But does Matt consider himself a political activist? No. "It would be nice if political institutions and school systems would take this stuff to heart... [but] I think it starts with the individual taking control of his or her life, and working to positively influence those who are near and dear... Think about how much time and energy you spend watching the news and reading the paper to become "informed"... Now, what if all that time and energy was devoted to drawing a picture, getting your own life together, strengthening personal relationships, and encouraging friends and family to do the same? Here we have the real potential to change lives."
"I've done a lot of work on myself, and I can't imagine enjoying any sort of fulfilling success without having put in this work," Matt says, and I find this inspiring: starting with our own inner peace, we can spread that peace out into the world and truly become agents of change.
So, how is Matt working as an agent of change? By showing people the process and being open about mistakes. Live painting does attract a lot of attention, and it takes a lot of courage to get up there and share that intimacy with strangers. It is one thing to show them the final product - when you as an artist have reached the point of, yes, this is it. But showing them every little brushtroke that happens is something different. Allowing the audience to get to know him by sharing his attitude and philosophy behind his work really resonates with people. "My real hope is that people will see how much fun I'm having and that it inspires them to do something creative, too."
And now you may be wondering, as am I, "How do I, as an average joe, create this for myself?"
Matthew has some excellent suggestions to get you started:
"1. Write a list of peak experiences. List all of your favorite memories, rewarding achievements, activities that make you come alive, the people who bring out the best in you, what you enjoyed as a kid, etc. You can learn a lot from such a list. Do you notice any trends or themes? How long has it been since you've done some of this stuff?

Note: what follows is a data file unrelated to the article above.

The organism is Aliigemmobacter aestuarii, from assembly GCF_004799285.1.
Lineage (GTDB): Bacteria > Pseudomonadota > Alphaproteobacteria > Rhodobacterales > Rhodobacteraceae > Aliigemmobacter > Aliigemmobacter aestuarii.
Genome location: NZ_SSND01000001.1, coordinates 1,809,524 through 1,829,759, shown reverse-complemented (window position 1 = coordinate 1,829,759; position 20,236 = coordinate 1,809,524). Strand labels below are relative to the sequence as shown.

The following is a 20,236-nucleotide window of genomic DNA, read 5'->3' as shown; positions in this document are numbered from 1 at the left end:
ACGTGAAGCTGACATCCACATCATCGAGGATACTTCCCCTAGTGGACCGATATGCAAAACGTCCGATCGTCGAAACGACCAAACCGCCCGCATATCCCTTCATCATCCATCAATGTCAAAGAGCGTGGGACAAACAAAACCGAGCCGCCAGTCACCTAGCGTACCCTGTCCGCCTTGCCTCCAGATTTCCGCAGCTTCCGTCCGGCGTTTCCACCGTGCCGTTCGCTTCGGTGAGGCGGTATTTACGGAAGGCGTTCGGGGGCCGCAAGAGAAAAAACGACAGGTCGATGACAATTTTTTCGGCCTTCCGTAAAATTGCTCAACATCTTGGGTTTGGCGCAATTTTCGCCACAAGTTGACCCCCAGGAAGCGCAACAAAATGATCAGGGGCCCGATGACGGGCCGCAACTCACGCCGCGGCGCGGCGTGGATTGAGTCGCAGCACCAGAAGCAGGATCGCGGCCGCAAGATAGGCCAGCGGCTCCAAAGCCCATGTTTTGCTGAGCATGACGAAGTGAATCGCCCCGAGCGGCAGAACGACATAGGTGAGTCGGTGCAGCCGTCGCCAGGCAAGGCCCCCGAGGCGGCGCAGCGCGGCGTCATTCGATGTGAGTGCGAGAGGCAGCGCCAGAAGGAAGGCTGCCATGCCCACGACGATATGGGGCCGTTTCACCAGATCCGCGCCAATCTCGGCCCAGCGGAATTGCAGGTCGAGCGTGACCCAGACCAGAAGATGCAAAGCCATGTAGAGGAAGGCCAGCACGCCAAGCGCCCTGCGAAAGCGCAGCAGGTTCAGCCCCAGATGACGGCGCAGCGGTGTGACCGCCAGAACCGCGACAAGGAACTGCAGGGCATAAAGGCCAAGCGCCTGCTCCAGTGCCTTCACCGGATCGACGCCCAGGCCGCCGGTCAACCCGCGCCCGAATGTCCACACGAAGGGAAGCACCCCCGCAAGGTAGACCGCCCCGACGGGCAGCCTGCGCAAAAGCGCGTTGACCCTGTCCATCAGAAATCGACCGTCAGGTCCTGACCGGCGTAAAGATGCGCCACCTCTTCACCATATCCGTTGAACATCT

"2. Write out a detailed description of your 'perfect average day.' Review it daily. Having a specific vision is crucial to keep going when things get tough... The only thing I have to say is that it takes a lot of time, thought, and effort. But it works.
"3. Expose yourself to positive people and messages. I am constantly listening to motivational material; they have become breakfast, lunch, and dinner for my mind. Making it work as an artist is hard. You need all the support and motivation you can get. If you're going looking for a good place to start, I dare you to watch this video without feeling a solid kick in the ass."
And now, Free Art-ers, you have heard his philosophy and seen his work. Now it's time to go follow up for some constant motivation. Matt is mostly an instagrammer, and you can find him here: @matt.moves
If you're on facebook, check out his page! That's where you can buy his work, too: here
Otherwise, if you want to read more inspiring messages straight from the horse's mouth, check out www.matthewmillerart.com
Are you ready to get moving?
Pass it on. Pay it forward.